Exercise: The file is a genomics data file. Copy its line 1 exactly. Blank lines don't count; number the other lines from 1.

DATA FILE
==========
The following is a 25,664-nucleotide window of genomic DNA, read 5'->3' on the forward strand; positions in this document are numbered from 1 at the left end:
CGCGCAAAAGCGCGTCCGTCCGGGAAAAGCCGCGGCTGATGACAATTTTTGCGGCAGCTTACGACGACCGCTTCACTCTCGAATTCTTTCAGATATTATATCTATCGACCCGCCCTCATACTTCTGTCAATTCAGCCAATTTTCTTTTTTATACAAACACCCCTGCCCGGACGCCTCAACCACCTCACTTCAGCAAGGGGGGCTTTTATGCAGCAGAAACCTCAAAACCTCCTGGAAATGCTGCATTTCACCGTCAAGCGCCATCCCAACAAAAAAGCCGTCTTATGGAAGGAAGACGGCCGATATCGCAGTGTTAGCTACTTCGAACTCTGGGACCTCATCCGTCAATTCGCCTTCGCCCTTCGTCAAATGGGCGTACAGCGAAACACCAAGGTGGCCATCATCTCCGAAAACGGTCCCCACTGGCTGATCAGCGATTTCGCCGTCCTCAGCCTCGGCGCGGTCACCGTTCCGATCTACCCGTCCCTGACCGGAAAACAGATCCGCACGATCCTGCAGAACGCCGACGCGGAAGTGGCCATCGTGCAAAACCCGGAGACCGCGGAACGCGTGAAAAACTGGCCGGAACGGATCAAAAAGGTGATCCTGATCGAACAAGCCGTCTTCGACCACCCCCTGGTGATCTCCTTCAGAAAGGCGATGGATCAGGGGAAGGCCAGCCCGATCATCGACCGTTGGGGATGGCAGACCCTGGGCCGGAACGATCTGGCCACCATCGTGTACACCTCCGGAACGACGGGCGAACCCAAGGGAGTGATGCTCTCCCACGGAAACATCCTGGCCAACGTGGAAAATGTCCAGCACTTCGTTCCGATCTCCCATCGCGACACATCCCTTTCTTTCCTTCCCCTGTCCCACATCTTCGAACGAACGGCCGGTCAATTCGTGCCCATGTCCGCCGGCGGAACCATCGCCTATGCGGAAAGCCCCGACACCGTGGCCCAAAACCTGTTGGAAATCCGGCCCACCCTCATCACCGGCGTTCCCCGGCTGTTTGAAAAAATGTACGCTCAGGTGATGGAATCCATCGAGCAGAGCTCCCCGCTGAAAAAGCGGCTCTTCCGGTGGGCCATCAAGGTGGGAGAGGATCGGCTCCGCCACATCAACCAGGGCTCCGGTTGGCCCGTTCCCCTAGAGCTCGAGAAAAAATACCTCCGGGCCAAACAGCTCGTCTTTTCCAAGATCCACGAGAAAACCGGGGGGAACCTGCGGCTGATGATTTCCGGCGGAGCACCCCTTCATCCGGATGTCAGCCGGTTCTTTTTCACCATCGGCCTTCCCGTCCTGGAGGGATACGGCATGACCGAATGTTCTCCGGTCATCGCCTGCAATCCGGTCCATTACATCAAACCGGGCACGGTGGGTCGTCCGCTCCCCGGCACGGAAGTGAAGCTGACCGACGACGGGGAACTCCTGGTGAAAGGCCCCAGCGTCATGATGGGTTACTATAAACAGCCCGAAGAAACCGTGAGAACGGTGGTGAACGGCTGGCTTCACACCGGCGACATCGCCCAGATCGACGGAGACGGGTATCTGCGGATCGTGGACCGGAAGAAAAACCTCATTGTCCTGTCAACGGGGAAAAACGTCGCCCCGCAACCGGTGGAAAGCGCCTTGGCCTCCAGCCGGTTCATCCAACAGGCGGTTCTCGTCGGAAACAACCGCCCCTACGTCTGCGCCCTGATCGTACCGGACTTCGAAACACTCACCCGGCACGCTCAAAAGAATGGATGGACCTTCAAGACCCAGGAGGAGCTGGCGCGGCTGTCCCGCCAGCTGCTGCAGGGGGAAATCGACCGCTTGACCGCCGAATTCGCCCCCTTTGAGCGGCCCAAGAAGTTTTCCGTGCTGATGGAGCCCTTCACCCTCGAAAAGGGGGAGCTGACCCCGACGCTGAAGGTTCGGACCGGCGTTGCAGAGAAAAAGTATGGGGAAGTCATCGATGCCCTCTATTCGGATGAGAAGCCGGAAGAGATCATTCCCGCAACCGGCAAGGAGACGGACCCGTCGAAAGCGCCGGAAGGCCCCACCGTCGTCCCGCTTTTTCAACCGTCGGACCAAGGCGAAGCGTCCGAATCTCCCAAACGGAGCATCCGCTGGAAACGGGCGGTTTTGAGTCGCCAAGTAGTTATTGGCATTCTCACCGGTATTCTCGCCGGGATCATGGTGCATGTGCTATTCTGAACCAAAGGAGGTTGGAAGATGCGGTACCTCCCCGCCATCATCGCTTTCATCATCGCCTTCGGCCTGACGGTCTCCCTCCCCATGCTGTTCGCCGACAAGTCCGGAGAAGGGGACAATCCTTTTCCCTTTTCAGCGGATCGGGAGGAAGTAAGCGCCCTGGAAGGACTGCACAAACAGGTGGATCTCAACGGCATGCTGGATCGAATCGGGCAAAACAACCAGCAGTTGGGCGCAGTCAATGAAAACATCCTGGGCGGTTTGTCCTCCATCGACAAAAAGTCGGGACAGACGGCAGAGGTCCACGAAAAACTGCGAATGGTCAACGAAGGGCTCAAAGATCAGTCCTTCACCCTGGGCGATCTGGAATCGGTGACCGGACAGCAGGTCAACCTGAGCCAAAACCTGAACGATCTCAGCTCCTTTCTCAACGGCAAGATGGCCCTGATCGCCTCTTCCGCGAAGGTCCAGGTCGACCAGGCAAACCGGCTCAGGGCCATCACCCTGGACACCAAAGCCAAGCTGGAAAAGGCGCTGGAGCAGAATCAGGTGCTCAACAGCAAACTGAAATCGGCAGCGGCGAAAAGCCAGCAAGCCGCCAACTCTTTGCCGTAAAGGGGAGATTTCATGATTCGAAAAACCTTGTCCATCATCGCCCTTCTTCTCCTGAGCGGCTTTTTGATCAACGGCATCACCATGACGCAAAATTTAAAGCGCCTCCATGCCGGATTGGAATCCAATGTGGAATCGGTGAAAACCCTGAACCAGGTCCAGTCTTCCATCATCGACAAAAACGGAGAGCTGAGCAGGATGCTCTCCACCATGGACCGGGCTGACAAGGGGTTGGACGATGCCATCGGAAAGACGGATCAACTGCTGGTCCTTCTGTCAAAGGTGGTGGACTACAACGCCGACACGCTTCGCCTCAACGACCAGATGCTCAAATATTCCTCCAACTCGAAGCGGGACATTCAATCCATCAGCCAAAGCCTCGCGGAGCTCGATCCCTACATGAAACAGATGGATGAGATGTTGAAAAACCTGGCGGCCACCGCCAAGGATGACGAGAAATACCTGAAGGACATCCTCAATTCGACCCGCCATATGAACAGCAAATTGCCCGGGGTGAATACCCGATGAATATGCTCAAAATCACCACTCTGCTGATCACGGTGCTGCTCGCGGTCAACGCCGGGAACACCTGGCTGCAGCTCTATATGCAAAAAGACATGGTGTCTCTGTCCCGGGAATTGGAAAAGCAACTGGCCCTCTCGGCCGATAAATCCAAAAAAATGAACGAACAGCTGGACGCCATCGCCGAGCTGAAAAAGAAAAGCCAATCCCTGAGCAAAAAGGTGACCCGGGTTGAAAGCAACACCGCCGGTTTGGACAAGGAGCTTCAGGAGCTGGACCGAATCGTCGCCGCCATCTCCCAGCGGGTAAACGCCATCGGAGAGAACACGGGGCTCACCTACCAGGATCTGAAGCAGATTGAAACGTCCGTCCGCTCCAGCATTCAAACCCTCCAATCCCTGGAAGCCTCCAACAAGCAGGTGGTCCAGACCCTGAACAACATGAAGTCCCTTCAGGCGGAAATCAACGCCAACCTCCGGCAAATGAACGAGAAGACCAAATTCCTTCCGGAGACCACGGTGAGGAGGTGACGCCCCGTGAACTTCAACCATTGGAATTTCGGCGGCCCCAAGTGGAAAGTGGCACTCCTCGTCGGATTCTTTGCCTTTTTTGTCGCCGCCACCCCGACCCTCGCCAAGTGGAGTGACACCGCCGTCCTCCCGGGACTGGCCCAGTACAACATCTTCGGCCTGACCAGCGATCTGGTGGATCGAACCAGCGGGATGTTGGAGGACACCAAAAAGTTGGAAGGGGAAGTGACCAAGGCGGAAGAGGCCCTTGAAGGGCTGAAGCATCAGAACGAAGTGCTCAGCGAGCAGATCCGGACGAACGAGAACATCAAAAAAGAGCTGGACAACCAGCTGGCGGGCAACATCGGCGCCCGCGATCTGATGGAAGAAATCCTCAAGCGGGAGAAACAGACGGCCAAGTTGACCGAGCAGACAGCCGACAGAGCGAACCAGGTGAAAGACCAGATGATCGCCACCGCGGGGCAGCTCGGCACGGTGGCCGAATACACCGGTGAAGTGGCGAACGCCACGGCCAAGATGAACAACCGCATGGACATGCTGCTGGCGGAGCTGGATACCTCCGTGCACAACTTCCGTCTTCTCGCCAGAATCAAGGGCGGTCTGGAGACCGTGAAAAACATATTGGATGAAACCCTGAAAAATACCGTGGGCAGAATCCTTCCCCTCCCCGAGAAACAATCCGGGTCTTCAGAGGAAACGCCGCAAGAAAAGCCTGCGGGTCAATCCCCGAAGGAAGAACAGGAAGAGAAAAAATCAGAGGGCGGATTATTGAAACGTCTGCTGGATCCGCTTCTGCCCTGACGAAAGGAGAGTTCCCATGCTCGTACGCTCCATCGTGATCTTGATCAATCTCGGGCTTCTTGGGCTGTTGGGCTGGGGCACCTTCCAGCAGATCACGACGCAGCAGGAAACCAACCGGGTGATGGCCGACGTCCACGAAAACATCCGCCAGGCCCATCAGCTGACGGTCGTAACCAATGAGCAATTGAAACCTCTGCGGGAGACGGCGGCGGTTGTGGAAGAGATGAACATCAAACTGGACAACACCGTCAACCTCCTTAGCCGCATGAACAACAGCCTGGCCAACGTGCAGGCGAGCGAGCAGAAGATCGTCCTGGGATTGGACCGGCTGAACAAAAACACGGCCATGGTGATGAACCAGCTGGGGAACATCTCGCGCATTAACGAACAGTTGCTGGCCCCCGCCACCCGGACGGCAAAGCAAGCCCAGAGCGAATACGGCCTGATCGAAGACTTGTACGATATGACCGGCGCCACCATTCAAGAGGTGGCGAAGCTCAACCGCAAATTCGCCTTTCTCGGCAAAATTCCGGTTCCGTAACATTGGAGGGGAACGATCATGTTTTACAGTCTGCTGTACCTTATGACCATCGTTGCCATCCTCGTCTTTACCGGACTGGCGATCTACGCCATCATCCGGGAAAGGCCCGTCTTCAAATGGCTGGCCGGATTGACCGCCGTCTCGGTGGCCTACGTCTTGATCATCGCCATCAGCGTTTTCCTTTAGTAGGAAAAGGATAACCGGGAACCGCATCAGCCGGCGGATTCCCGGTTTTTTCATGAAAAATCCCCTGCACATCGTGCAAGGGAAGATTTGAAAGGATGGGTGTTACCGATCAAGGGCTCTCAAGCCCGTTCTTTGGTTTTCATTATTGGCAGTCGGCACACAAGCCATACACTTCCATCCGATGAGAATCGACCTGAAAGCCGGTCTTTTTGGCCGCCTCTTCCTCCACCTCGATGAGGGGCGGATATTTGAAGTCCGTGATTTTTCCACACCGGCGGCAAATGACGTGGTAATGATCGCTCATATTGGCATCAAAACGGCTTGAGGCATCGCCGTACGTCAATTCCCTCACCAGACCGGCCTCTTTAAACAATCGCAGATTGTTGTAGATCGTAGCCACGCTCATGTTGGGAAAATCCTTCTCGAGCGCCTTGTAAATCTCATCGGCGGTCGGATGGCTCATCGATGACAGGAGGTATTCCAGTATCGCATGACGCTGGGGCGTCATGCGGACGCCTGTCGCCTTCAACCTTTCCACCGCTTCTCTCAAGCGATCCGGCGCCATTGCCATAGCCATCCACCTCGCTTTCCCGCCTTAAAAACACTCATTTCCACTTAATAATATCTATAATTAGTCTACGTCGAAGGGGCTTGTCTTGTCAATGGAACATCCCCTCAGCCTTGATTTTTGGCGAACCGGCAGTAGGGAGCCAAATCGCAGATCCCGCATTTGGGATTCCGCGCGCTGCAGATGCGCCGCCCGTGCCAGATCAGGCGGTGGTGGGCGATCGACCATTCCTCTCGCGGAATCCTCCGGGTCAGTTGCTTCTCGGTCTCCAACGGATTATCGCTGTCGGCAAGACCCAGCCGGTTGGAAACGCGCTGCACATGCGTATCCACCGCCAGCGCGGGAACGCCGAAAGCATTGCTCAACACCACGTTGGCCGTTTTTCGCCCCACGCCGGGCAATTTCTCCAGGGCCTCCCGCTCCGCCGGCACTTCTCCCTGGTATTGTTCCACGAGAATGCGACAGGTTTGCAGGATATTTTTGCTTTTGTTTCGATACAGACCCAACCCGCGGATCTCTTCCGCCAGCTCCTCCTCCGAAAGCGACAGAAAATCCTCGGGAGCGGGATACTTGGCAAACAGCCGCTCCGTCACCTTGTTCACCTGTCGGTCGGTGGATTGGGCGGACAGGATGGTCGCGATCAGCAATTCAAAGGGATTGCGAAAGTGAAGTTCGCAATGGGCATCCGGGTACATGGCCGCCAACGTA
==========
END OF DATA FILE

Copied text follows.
The following is a 25,664-nucleotide window of genomic DNA, read 5'->3' on the forward strand; positions in this document are numbered from 1 at the left end: